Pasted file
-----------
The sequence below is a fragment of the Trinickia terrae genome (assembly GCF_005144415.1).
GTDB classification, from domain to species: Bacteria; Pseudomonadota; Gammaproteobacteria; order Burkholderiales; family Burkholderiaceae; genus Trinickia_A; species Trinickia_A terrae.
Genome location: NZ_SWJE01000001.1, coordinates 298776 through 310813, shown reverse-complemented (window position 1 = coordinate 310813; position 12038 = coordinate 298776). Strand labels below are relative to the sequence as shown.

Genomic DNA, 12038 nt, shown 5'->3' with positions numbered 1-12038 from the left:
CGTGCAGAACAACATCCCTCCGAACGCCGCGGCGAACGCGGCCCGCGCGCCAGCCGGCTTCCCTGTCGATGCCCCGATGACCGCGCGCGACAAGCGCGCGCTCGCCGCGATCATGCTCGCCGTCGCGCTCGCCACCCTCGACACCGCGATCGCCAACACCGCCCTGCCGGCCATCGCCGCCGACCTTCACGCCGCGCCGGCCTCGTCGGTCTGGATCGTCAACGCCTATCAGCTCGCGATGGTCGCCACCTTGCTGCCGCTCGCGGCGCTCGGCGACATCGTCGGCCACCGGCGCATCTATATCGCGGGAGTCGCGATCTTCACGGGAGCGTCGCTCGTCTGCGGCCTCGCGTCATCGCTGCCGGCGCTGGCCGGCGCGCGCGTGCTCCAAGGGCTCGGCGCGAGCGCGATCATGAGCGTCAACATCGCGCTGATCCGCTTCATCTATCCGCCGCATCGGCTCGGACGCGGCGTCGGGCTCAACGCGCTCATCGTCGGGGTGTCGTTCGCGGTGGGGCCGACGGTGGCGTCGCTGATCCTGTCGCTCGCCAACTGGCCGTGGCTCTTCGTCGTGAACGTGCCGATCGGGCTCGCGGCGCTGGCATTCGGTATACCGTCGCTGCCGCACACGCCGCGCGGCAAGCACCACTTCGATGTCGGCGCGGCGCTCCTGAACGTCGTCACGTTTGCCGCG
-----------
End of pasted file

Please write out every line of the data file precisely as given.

The sequence below is a fragment of the Trinickia terrae genome (assembly GCF_005144415.1).
GTDB classification, from domain to species: Bacteria; Pseudomonadota; Gammaproteobacteria; order Burkholderiales; family Burkholderiaceae; genus Trinickia_A; species Trinickia_A terrae.
Genome location: NZ_SWJE01000001.1, coordinates 298776 through 310813, shown reverse-complemented (window position 1 = coordinate 310813; position 12038 = coordinate 298776). Strand labels below are relative to the sequence as shown.

Genomic DNA, 12038 nt, shown 5'->3' with positions numbered 1-12038 from the left:
CGTGCAGAACAACATCCCTCCGAACGCCGCGGCGAACGCGGCCCGCGCGCCAGCCGGCTTCCCTGTCGATGCCCCGATGACCGCGCGCGACAAGCGCGCGCTCGCCGCGATCATGCTCGCCGTCGCGCTCGCCACCCTCGACACCGCGATCGCCAACACCGCCCTGCCGGCCATCGCCGCCGACCTTCACGCCGCGCCGGCCTCGTCGGTCTGGATCGTCAACGCCTATCAGCTCGCGATGGTCGCCACCTTGCTGCCGCTCGCGGCGCTCGGCGACATCGTCGGCCACCGGCGCATCTATATCGCGGGAGTCGCGATCTTCACGGGAGCGTCGCTCGTCTGCGGCCTCGCGTCATCGCTGCCGGCGCTGGCCGGCGCGCGCGTGCTCCAAGGGCTCGGCGCGAGCGCGATCATGAGCGTCAACATCGCGCTGATCCGCTTCATCTATCCGCCGCATCGGCTCGGACGCGGCGTCGGGCTCAACGCGCTCATCGTCGGGGTGTCGTTCGCGGTGGGGCCGACGGTGGCGTCGCTGATCCTGTCGCTCGCCAACTGGCCGTGGCTCTTCGTCGTGAACGTGCCGATCGGGCTCGCGGCGCTGGCATTCGGTATACCGTCGCTGCCGCACACGCCGCGCGGCAAGCACCACTTCGATGTCGGCGCGGCGCTCCTGAACGTCGTCACGTTTGCCGCG